The list for smell is not always as easy. My list includes honeysuckle, jasmine, cigarette smoke (more than at home), bread, and that tomato-garlicky smell if you are in certain streets. But surprisingly there are not many cooking smells when one considers how many good cafes there are here; almost no fish smells here in the town, although fish are caught and landed here and there are fish recipes on every menu.

Perhaps this strange fact is down to it being so warm. People often eat outside so perhaps the cooking smells are not so compressed and intensified by the cold air outside as they are in England. (This is mere speculation not science, but perhaps some scientist or food expert could enlighten me...)

But for me the strongest sensual memory of this place is sound. Perhaps because of the narrow streets or perhaps because of cultural style, it seems to me that these streets resound with voices – flirting, calling, bellowing, shouting, reprimanding, gossiping, laughing, crying, singing. At first, this may be a bit of an assault on prim ears from England, where emotion is sotto voce, swallowed, expressed behind closed doors, or otherwise under polite wraps.

I like the fact that in the streets loud voices ensure that families are within earshot, parents and children are aware of each others’ presence. The love, the relationship, the blame , the praise, the reprimand is a factor of mutual visibility. Children are most definitely not under wraps. Communication is everything. Here in the old city you sometimes hear it quite late at night. Young women keep their children with them when they have a drink, smoke and chat in the square then walk through the streets home, laughing and chatting and still calling their children to keep up, come here. It may not be our way, but far from being intimidated the children seem confident and secure, right at the heart of their family, right at the heart of their town.

But voice is only one item on my sound list. There is the sound of birds: nightingales by the river, the modest echo of the oreole, the chirping swoops  of the swifts around the houses,  the offended cry of the seagulls displaced by these dawn and dusk intruders.

We also have the driving noise of the street-cleaning machine – specially designed for narrow streets; the scrape and haul of the large wheelie bins where we all put our black bags. This sometimes generates further noise in terms of shouting,when people try - illegally, it seems to dump  - their building waste there (more voices!)

Inside the house there are the clicks and creaks of doors as metal latches close  and open again – not in response to ghosts as one might wish, but to the wonderful eccentricities of spaces which were once alleyways, but are now rooms.

But, but for me the most significant sound in this town is the sound of two Red Haired Boy 017 wheeled machines – bicycles, scooters and motor bikes making their way through the narrow roadways which are just the right scale for them. Girls in high heels and boys in flip flops ride them . I’ve seen  young men doing wheelies on a small motorbike in the square.  I had the thought that this modern day jousting has some echoes of medieval display, testing and daring as a kind of rite of passage.

Of course, normal sensible people would not particularly notice these sounds in this sunny, picturesque, historic town. But because I’m a writer and my ears are perpetually dialled to receive, for me the most evocative aural memory of this town could be a combination of the human voice on broadcast and the roar of 2cc engines.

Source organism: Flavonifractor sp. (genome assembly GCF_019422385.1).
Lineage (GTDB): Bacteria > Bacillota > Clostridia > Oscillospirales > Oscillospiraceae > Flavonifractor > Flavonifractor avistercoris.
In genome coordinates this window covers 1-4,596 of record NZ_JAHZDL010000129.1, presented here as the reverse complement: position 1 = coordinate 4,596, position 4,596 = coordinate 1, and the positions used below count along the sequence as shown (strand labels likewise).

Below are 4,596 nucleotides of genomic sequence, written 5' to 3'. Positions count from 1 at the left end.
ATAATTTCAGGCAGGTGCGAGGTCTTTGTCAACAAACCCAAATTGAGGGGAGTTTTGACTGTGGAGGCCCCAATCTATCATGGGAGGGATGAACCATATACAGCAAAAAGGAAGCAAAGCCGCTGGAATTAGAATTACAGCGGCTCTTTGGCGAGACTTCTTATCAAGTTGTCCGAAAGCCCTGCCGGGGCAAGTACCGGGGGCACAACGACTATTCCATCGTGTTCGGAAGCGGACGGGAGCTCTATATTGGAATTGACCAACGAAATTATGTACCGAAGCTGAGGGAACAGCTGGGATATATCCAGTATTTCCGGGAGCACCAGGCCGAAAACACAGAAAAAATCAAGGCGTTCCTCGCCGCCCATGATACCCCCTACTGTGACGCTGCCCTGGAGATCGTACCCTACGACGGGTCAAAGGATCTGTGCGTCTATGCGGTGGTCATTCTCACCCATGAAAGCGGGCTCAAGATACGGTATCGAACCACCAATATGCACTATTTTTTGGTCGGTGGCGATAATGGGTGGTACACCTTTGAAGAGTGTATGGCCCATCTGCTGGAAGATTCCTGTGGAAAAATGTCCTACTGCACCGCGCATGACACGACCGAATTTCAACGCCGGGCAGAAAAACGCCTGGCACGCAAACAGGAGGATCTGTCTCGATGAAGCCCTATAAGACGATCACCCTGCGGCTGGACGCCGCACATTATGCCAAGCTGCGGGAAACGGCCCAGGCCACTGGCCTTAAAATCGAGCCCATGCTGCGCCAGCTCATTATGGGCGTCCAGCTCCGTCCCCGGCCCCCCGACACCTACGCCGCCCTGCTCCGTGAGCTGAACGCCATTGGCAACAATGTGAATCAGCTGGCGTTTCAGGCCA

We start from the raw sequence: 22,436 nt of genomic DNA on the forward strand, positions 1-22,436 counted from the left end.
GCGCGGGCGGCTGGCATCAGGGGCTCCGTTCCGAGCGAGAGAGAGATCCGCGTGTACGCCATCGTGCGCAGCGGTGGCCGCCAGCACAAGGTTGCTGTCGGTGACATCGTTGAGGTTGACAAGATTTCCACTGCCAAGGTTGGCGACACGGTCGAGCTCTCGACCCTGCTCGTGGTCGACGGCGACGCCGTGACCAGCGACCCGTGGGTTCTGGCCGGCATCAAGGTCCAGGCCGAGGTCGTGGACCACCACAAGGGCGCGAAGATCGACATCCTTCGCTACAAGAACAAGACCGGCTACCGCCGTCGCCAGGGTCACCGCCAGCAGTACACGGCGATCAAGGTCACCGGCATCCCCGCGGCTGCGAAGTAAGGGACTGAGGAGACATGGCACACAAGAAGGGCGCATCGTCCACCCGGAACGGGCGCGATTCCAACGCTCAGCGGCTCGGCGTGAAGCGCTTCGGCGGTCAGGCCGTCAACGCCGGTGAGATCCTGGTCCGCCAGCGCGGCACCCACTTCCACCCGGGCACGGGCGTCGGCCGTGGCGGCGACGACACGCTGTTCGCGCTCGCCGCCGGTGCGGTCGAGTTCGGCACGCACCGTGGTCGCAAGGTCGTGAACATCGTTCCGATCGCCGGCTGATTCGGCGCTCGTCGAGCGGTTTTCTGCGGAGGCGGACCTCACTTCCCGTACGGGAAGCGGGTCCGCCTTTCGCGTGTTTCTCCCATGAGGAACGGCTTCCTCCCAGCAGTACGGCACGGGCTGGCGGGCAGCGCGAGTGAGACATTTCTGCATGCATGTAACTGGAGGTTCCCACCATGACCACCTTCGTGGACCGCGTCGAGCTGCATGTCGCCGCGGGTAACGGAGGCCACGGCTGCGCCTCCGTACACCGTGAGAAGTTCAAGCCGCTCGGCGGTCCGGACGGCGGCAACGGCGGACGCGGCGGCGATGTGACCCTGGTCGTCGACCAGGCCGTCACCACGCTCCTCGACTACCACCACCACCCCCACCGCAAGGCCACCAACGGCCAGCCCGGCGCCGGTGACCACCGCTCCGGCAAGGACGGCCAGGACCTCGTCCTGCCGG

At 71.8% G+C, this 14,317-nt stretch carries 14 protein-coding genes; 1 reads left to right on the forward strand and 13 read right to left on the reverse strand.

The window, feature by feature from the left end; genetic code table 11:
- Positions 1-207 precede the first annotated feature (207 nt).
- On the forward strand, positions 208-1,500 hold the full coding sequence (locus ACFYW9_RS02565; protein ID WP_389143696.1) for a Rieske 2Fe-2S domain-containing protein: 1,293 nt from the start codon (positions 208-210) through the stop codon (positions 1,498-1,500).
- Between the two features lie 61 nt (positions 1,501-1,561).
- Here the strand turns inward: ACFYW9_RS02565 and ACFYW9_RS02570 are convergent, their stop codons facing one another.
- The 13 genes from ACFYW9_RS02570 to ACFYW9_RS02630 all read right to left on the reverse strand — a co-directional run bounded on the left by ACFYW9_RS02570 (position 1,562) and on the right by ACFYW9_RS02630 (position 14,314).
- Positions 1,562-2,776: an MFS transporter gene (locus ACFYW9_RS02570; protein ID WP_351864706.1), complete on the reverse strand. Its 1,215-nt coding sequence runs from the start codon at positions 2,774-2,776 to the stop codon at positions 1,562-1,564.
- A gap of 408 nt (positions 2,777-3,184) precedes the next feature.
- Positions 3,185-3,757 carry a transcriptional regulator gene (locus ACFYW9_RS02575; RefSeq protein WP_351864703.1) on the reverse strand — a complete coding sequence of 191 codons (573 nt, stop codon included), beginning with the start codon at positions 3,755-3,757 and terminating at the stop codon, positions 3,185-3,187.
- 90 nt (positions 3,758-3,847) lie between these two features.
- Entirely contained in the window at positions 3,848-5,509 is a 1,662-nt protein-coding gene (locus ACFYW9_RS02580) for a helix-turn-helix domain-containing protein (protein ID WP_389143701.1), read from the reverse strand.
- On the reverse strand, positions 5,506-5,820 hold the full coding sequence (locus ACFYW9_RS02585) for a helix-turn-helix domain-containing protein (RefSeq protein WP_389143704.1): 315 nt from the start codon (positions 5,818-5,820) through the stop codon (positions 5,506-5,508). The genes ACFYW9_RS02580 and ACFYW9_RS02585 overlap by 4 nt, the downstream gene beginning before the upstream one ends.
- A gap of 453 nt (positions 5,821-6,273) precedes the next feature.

These sounds are at the top of my list and both, I feel, will somehow make their way into present-day sequences of my novel.


 Work in progress    from                                   At The Maison  d’Estella

I get up and prowl around the house . I can’t settle. So I climb up the narrow wooden staircase to the roof and lower myself onto the lilo that lives up there. I can smell Mae’s sun lotion. The night it warm, the sky is dark. Outside a scooter roars its way through the alley. I ignore it as usual and  take a very deep breath. I am pleased to be here, along with the sky.

Then I feel a prickle of distaste as I hear someone else come up the wooden staircase. Philip will spoil this, spoil it, I know he will. But it’s not Philip. It’s Olga.

Silently she comes and lies alongside me. I take another very deep breath. Olga, imitating, takes a deep, noisy breath. ‘What are we doing, Auntie Stella?’

‘We’re looking for Virgo. See! Those nine stars? One, two, three, four, five, six, seven, eight, and that one on the end. Nine.’

Her chuckle warms the air between us. ‘I see it, Auntie Stella! Like a little handbag in the sky. It’s really pretty.’

‘So it is.’

‘What does it mean, the little handbag?’

‘It means a lot of things to a lot of people.’

‘What does it mean to you?’

‘It means a person I once knew.’

‘Which person?’

I hesitate. ‘A girl.  A girl called Siri.’


Friday 5 June 2009

Are the Spin Offs Greater than the Awards?

I sometimes think that it is the spin-offs from prizes and awards that are theirFrom My Window (2) greatest justification.

Last year at this time I was still writer-in-residence at a women’s prison in the North of England and we ran our own Orange Prize sequence in parallel with the national competition. In this seriously conceived yet fantastically enjoyable project a group of interested women prisoners were joined by myself, librarian Charlie Darby Villas, the then Head of Learning and Skills, Avril Joy, and another governor. We all read the final six novels, reviewed them, and discussed them round-table in democratic style. Everyone’s opinion had equal respect, no matter what their status. The discussions were great. We came up with our winner, which, we were pleased to note was the same as that chosen by the national panel.

This year I am delighted to see that the tradition is being continued single handedly by the wonderful Charlie DV. You will see a great interview with him in the guardian at (click below)http://www.guardian.co.uk/society/2009/jun/03/prison-book-club

His view on the value of this project reflects everything we worked for in the Learning Shop in the years I was there. When I read the article here in France I clapped my hands so loudly you must have heard it across the Channel!

Well done, Charlie – this bodes well (I hope!) for your parallel Durham Book Festival in November. See you then!